Staging in the Mary Moody Northen Theatre is bare bones, principally a set of chairs and wheeled metal tables quickly reconfigured to the needs of the scene. Except for one platform for the radio show skit, the upper reaches of this theatre-in-the-square are masked.
The attraction of such flexible casting, minimal sets, and themes dubbed as "beautifully tragic" by one reviewer have made the work a staple of community theatres. In fact, in February and March of 2020 These Shining Lives was the last production of San Antonio's Vexler Theatre before that institution succumbed, due in large part to the COVID shutdown.
Marnich's 2008 play essentially broke the story of radium poisoning for contemporary audiences. In 1999 the book Deadly Glow: The Radium Dial Worker Tragedy by Ross Mulner, published by the American Public Health Association, had portrayed the events documented to have caused "a few hundred deaths." The 2002 review of that book by Warren Winklestein, Jr., published in The American Journal of Epidemiology, summarized the story, the history of radium usage, scientific confirmation of the potentially fatal effects of radium poisoning, and victims' largely unsuccessful efforts to obtain compensation. Winklestein noted, "The denial of culpability by the radium dial industry presaged the tactics and strategies of the tobacco industry in denying the adverse effects of cigarette smoking."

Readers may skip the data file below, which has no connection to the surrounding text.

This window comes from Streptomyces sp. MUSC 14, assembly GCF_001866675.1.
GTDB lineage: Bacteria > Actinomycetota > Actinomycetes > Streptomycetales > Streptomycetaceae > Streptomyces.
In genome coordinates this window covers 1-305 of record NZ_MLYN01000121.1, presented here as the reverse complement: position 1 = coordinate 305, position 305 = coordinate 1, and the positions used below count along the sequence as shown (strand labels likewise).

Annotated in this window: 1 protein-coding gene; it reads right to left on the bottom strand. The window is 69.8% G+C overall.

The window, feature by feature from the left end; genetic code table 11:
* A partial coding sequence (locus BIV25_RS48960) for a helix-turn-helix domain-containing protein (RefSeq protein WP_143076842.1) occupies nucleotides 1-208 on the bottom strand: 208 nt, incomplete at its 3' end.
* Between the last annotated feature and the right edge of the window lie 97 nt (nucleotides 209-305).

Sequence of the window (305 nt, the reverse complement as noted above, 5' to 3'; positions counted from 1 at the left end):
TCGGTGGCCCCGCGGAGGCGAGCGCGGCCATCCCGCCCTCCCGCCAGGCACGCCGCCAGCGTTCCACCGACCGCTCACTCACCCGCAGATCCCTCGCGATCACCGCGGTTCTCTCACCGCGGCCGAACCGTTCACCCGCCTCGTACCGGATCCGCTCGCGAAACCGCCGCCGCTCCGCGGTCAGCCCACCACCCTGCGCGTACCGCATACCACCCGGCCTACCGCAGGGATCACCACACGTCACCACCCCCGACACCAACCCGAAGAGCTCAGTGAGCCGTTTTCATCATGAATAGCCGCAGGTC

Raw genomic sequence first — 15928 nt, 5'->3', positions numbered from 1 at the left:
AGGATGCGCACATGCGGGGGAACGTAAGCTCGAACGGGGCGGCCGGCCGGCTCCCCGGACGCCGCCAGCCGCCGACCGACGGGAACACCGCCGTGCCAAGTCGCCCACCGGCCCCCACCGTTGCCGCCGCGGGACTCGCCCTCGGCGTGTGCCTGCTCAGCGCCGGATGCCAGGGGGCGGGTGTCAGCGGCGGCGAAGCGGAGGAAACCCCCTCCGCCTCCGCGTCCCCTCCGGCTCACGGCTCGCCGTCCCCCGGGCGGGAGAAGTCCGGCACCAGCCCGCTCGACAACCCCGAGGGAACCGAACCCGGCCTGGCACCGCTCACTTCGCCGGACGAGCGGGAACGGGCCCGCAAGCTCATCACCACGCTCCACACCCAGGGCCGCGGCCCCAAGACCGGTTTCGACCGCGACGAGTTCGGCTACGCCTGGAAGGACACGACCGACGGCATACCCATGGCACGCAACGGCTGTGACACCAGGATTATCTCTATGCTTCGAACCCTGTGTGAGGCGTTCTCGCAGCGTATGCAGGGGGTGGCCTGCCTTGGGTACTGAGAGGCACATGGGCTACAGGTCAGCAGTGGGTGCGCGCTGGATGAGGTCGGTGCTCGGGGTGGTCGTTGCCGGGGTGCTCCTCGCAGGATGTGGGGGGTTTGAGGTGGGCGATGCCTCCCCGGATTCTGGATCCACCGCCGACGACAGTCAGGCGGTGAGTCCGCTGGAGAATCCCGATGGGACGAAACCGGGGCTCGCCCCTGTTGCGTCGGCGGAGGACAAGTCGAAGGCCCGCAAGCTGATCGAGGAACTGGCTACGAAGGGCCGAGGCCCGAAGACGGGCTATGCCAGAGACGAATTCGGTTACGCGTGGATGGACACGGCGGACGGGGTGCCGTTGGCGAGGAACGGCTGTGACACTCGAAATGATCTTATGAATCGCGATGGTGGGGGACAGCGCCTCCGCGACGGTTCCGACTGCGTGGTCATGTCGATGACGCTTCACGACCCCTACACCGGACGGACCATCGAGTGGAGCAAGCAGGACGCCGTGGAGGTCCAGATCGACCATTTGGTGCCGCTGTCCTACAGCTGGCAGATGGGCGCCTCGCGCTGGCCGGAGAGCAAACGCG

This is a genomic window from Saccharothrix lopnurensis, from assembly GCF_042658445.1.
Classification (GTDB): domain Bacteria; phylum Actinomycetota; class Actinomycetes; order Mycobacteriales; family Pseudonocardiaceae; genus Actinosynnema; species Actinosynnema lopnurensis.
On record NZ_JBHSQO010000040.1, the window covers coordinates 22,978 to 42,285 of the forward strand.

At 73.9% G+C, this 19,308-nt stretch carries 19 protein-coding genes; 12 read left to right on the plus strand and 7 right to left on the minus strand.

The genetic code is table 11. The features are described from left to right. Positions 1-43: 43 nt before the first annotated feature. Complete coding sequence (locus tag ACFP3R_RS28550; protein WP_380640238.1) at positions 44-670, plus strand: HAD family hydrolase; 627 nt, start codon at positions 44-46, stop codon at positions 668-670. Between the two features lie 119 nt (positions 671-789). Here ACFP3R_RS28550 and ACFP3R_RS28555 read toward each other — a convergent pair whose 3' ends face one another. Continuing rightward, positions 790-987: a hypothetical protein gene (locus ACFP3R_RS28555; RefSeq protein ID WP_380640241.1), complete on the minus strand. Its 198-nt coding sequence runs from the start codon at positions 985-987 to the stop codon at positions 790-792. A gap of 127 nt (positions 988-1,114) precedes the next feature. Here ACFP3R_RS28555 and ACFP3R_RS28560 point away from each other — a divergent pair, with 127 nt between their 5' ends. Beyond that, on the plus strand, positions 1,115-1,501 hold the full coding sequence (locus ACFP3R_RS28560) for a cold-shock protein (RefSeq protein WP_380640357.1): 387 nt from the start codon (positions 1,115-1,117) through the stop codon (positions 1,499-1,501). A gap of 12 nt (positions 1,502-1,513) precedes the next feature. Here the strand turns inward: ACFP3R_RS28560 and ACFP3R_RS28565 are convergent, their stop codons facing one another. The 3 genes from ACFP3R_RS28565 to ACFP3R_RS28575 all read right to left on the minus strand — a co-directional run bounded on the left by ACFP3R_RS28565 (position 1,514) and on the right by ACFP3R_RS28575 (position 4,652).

That comparison was relevant both then and now. A 1998 settlement between tobacco companies and 46 state attorneys general obliged the companies to pay annual compensation forever to the states for public health effects of smoking. In 2019 the settlement formula resulted in payments of nine billion U.S. dollars.
The "radium girls" story offered immense dramatic potential. Recognizing this, actress Lily Tomlin co-produced a film with that title, released in late 2020; Source Books, located in Illinois, published Kate Moore's Radium Girls: The Dark Story of America's Shining Women in 2017.
The director, cast, and tech staff of the Mary Moody Northen Theatre deliver a sincere, open-hearted performance of a script that concentrates exclusively upon harm caused initially by ignorance and subsequently by willful ignorance. As a result of these events, radium dials disappeared and other phosphorences were employed. Unlike the scandals of the Triangle Shirtwaist fire that led to factory regulation and Upton Sinclair's novel The Jungle about the Chicago slaughterhouses that led to agricultural inspection, the management of this company and others using poisonous radium mostly avoided consequences of their actions.
Marnich's script isn't a tragedy, for she presents only victims. There is no tragic flaw; Catherine is entirely innocent. Even supervisor Mr. Reed ("I'm just doing my job!") appears sincerely anguished that he's forced to fire Catherine for the absences caused directly by her employment. We could have used someone to hate in this cast of characters, a face personifying the indifference and exploitation implicitly indicted in the closing narration.
After all, the company's owners and management appealed the verdict of damages six times and finally lost before the U.S. Supreme Court only a month before Catherine, the plaintiff, died of radium poisoning.
November 10 - November 20, 2022
3001 S Congress Ave
Austin, TX, 78704